Construction Today - November 2017 - 93
Satellites can cover larger amounts
of area, but Nearmap's planes can offer
aerial shots with better resolution. "That's
really the key," Agresta says. "We have this
balance between coverage and resolution
which is one thing that makes us unique."
Each pixel in a Nearmap image represents 2.8 inches on the ground surface. "If
you're talking about the satellite world, the
vast majority is one foot to one meter," he
says, noting that the company offers more
precision in its photos.
"We can see cracks in the street," Agresta
declares, adding that Nearmap also provides
its customers with strong visibility of building rooftops. "We can distinguish a skylight
from a solar panel."
Nearmap also can get the imagery to its
clients quickly. "We've figured out and built
routines that allow us to process massive
amounts of imagery in the Amazon cloud,"
he says, noting the company can stitch the
imagery together and color balance the
photos "within days of capture."
Nearmap covers nearly 70 percent of the
United States with its photography multiple times per year. "We're flying where
the people are," Agresta says, noting that
it usually flies during the spring, summer
The spring is a particularly key time. Before leaves are on land, its clients will have
a better view of the ground. "If you're doing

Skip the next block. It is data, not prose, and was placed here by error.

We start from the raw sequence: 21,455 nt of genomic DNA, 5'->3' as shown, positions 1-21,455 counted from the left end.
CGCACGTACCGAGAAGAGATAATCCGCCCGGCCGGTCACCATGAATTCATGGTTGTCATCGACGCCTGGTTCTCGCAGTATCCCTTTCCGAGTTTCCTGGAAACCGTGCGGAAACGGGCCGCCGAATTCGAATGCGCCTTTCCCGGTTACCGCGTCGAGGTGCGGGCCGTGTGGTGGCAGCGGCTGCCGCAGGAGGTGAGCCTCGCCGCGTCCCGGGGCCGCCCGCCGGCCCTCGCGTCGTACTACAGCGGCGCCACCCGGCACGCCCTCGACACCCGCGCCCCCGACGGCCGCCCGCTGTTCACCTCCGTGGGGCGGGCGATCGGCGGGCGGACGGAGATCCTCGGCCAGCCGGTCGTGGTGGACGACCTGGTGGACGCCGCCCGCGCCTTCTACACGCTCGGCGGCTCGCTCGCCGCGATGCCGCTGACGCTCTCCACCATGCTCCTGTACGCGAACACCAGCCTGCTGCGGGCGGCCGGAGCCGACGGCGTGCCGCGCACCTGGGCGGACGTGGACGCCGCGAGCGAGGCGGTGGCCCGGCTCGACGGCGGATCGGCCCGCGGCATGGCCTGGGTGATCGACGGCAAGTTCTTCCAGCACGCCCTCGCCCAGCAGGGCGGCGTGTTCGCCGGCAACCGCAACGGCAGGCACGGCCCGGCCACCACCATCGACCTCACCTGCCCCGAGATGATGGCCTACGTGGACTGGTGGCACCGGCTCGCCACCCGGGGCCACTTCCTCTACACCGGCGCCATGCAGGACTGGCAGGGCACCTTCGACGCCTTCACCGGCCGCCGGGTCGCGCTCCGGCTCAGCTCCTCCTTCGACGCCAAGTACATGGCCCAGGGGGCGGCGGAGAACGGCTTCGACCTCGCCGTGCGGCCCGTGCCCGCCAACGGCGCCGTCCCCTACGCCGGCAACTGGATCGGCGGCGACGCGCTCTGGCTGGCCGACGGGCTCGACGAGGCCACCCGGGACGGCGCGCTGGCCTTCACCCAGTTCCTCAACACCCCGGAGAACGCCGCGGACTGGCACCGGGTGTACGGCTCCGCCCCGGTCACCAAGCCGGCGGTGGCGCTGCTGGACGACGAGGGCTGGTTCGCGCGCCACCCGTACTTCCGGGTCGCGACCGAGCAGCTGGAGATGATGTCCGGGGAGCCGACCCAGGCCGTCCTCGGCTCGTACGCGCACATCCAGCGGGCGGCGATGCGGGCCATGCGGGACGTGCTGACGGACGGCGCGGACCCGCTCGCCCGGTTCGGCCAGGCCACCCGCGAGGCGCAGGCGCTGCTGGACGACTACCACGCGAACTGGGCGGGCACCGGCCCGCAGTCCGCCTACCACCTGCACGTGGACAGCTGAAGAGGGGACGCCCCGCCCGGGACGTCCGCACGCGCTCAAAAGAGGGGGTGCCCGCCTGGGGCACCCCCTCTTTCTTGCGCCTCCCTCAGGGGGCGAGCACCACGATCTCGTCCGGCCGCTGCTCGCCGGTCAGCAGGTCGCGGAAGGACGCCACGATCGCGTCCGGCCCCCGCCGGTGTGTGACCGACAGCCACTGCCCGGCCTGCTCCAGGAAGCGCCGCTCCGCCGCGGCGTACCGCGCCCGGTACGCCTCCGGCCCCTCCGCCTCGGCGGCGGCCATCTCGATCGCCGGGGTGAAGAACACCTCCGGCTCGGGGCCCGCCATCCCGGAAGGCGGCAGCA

large-scale construction, you want to see the
presence of water or any debris that might
be in the area," he says.
plane, we can
cover up to
The company, Agresta adds, has to act
quickly when taking spring photos in the
upper Midwest. Although the snow has
melted, summer is quickly on its way. However, "We've been able to do that with the
fleet of planes we have because of the speed
of our capture process," he asserts.
Nearmap offers three types of imagery
to its subscribers, Agresta says. Nearmap
Vertical imagery gives clients a top-down
view of the land. Nearmap Panorama
allow users to visualize any size geography in an uninterrupted way. Nearmap
Oblique images allow them to see heights
of buildings, as well as measure them via a
cloud-based application called MapBrowser. Anywhere users can gain access to the
Internet, they can see all Nearmap imagery
within a single interface.
If a user in the construction industry
needed to modify a building, the Oblique
image would prove highly useful. "If you
want to measure the height of a building,
you can use our measurement tools to do
that," he says.
"We're also able to show you the imagery
from different cardinal directions," he adds.
"You can see what's behind the building,
and what's on the side of the building using
north, south, east and west captures."
The company recently introduced its
Panoramic imagery, giving users the ability
to view landscapes uninterrupted. "It allows
you to analyze the imagery at the speed of
the human mind," Agresta says. Users can
quickly and intuitively navigate over small,
medium or large geographic areas.
Nearmap delivers its imagery through
Nearmap covers nearly 70 percent
of the United States with its
photography, including Chicago.
NOVEMBER 2017 CONSTRUCTION-TODAY.COM